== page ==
Have You Got a Minute?

have you got a minute? hr article by Kathryn Rodgers for ybkbs small business magazine
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By Kathryn Rodgers

It’s a close call as to who finds this sentence more terrifying in the workplace – the person hearing it, or the person asking the question – and all too often, I’ve seen a simple people issue turn into a much bigger problem because it’s been ignored in the hope that it’ll go away (spoiler – it won’t). In small businesses, relationships are closer and everyone knows what’s happening, meaning that tackling difficult conversations can seem even more daunting. So, if you’re a small business owner with a people issue to address, here are three things to bear in mind:

Timing: 

Generally, the sooner an issue is tackled the better. Got a member of staff who’s usually bang on time but then arrives 15 minutes late out of the blue? Assuming they haven’t already been in touch to let you know what’s happening, a quick chat later that day should clear things up and means both parties are aware that it hasn’t gone unnoticed – even if no further action is required. 

Preparation:

The above is a very basic example whereby a simple “is everything OK?” should be sufficient to start a conversation, but there are situations where more preparation is needed. This could be from a logistical point of view (e.g. ensuring you have a room or other space to talk confidentially) or, if there’s a protected characteristic involved, you may want to prepare what you’re going to say in advance.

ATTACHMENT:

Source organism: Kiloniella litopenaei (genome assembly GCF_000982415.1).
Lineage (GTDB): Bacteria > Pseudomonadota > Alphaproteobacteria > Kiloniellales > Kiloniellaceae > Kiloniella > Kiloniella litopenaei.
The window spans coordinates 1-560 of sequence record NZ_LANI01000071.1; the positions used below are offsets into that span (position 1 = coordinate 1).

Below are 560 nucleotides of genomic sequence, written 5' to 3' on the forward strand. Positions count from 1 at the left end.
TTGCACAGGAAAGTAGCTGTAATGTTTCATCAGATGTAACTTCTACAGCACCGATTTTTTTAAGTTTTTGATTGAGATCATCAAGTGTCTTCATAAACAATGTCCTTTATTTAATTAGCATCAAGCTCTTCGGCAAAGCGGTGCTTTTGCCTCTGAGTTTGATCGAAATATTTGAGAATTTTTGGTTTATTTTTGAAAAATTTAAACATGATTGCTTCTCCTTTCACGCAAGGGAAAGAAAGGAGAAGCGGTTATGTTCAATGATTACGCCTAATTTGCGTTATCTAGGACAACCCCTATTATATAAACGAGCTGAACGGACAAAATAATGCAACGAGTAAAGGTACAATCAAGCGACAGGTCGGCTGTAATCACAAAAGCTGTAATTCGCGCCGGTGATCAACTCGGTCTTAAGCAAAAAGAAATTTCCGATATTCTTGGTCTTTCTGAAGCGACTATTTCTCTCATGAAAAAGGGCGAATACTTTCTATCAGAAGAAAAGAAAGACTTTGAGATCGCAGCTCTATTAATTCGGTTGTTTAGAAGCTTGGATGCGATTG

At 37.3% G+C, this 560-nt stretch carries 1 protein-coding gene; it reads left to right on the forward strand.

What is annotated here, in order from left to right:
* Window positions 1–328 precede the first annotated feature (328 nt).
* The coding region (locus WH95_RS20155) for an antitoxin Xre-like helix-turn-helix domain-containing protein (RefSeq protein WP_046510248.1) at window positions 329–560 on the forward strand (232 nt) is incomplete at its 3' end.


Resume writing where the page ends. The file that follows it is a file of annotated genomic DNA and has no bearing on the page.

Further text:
If you have an issue that’s been going on for some time, it’s definitely worth jotting down a few notes by way of evidence prior to the conversation. Whether you need to refer to them or not will depend very much on how things go – and, in my experience, you can’t predict how someone will react in advance!

Follow up:

Going back to timekeeping, you may find that there’s a perfectly plausible explanation after the first conversation – and another one three days later, and another one four days after that…. Addressing an issue every time it comes up and keeping a note of your conversations means that you’ve got that evidence ready to refer to should you need to. Alternatively, you might want to vary working arrangements or offer additional support depending on individual circumstances – if that’s the case, make sure you implement any changes agreed as quickly as possible.

As my very wise friend Emma once said, you can always have a conversation – so take a deep breath and ask the question! It’ll be a weight off your mind as well as potentially saving you time and money further down the line. 

If you have a people issue you’d like some help with, please get in touch.

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